Published Online: August 14, 2007
Published in Print: August 15, 2007, as New in Print

Book Review

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Early Education

The Sandbox Investment: The Preschool Movement and Kids-First Politics

by David L. Kirp (Harvard University Press,; 352 pp., $26.95 hardback).

Policymakers are in the midst of an exceptionally opportune moment in the effort to establish universal prekindergarten in the United States, contends Kirp, a professor of public policy at the University of California, Berkeley. Current estimates by economists put the return on investment for such programs at 3-to-1, he writes, while neuroscientists and developmental psychologists uncover new findings on the importance of the early years, all at the same time that politicians from both major parties are seeking to tap into the appeal of child-focused legislation.To explain how we have reached this point, Kirp examines the movement, both past and present, giving particular attention to the High/Scope Perry Preschool study of the 1960s, Head Start, the work of foundations and interest groups, and Chicago, a city he singles out for its progressivism in this area. The ground has been laid not only for a revolution in early education, but also for child-centered politics more generally, he maintains, pointing to the United Kingdom’s recent efforts, including universal free preschool, to eradicate child poverty. It behooves the country to seize this moment born of the prekindergarten movement, Kirp asserts, and not allow it to simply blow over.

Higher Education

Color and Money: How Rich White Kids Are Winning the War Over College Affirmative Action

by Peter Schmidt (Palgrave Macmillan,; 272 pp., $24.95 hardback).
See Also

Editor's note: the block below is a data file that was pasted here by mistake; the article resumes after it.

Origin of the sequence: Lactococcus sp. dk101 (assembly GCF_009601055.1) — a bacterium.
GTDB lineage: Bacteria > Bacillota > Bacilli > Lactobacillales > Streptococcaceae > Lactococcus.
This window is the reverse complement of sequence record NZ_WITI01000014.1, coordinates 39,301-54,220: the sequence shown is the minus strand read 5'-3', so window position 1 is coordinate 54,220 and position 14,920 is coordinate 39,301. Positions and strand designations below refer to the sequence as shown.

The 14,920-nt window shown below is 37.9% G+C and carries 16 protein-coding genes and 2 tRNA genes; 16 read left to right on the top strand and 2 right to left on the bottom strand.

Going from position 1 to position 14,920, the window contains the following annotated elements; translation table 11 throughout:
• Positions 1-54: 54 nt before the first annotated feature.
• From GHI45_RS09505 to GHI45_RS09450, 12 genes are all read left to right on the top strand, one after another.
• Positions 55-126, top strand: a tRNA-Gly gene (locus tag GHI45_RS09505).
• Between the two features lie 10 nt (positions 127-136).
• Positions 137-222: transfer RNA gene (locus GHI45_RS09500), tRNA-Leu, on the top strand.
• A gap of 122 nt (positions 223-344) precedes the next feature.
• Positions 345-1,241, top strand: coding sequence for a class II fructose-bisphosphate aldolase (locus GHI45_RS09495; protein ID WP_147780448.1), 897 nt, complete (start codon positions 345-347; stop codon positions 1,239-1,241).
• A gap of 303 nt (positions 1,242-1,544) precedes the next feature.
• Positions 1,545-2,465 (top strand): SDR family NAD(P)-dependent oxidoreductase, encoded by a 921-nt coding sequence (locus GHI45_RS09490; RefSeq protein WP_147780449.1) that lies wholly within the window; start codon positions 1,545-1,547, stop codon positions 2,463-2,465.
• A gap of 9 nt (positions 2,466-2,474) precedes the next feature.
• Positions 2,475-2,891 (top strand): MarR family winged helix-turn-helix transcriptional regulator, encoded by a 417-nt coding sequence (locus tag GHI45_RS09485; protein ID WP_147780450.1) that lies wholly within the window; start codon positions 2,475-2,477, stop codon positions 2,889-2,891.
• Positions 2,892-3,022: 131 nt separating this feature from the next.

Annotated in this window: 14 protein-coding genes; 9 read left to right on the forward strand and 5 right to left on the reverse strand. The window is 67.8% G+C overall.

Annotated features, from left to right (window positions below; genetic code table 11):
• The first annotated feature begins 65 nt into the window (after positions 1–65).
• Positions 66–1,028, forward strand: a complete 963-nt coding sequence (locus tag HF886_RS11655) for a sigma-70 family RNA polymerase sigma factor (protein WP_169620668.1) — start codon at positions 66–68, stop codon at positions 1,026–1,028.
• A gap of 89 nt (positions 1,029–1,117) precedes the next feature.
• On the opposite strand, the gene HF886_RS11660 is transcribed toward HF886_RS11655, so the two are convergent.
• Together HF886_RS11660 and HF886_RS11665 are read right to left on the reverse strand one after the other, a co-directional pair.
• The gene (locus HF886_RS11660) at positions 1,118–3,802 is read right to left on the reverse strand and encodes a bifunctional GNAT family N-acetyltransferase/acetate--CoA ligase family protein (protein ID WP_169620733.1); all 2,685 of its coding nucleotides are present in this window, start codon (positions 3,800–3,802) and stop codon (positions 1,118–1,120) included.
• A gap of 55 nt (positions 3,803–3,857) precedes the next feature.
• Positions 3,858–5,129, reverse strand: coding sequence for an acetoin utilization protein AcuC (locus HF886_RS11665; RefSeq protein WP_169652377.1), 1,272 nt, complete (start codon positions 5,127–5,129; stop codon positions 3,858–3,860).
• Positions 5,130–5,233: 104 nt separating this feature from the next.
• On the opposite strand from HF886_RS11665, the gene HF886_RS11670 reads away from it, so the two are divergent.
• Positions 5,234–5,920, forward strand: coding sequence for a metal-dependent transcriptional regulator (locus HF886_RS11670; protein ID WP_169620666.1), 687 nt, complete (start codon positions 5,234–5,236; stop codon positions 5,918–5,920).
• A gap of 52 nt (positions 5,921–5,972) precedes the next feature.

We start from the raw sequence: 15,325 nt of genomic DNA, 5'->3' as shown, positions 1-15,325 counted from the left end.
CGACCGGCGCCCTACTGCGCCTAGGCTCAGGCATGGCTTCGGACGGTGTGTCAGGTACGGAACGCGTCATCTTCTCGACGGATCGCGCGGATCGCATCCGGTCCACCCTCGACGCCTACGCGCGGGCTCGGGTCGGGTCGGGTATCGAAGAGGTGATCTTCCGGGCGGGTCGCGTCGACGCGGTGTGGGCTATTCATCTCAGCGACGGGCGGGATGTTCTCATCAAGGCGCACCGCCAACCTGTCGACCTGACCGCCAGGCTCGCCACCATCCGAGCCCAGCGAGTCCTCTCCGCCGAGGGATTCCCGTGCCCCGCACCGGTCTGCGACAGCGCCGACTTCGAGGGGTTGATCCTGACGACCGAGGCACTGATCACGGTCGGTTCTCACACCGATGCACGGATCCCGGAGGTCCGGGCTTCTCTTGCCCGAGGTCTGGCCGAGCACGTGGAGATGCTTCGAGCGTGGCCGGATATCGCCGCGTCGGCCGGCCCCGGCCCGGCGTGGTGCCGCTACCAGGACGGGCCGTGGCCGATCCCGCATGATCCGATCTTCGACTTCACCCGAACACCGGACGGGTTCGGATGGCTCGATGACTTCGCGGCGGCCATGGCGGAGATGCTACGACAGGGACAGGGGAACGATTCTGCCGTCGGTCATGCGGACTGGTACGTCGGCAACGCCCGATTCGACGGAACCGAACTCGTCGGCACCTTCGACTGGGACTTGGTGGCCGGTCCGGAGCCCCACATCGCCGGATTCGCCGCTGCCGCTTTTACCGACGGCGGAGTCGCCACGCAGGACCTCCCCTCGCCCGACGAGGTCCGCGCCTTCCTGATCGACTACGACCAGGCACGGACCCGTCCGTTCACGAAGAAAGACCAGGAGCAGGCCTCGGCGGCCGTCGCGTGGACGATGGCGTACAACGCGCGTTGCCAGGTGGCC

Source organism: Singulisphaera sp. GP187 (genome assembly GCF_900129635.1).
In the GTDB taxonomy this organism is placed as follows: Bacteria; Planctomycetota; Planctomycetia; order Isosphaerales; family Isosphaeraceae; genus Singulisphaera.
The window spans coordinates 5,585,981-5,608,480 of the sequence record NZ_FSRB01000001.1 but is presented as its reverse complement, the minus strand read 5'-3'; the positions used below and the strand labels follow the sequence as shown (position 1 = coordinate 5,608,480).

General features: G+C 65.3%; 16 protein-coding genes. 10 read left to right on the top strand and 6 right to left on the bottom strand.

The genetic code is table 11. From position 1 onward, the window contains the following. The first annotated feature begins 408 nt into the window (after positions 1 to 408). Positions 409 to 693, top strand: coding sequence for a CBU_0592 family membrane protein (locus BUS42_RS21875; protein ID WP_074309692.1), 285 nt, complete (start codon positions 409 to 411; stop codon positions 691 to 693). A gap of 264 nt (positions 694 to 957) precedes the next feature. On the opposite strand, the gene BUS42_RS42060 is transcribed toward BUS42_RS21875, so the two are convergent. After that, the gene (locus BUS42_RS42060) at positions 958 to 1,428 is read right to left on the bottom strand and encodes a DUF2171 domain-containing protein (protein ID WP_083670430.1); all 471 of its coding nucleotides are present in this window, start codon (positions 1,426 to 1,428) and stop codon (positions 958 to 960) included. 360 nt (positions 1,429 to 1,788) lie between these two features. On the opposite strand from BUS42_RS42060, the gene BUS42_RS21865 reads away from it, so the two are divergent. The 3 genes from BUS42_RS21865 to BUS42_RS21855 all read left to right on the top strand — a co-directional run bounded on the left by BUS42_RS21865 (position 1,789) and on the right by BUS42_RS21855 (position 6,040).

Read the accompanying story, “Also of Note”

Many of those who wield power in the United States have at least one thing in common: a diploma from an elite college or university. And one of the most controversial determinants of who gains access to those institutions—affirmative action—increasingly benefits the children of the wealthy and influential, argues Schmidt, a longtime education reporter (formerly with Education Week) and a deputy editor of The Chronicle of Higher Education. Delving into college-admission practices, affirmative action’s 40-year history in education, and its legal and legislative challenges, he finds that the social-justice initiative has strayed far from its original intent of leveling the playing field. Today, he reports, its justification is more likely to be framed in terms of diversity training for white undergraduates coming from privileged suburban schools. Moreover, he contends, well-to-do white college applicants, even underqualified ones, are least likely to be rejected in favor of minority students; working-class white applicants, Asian-Americans, and low-income students of color face the toughest scrutiny. At a time of concern over achievement gaps, his research indicates another divide in American education: one between high school seniors who deserve a spot in the nation’s top universities and those who receive acceptance letters.


Faith in Schools? Autonomy, Citizenship, and Religious Education in the Liberal State

by Ian MacMullen (Princeton University Press,;
240 pp., $35 hardback).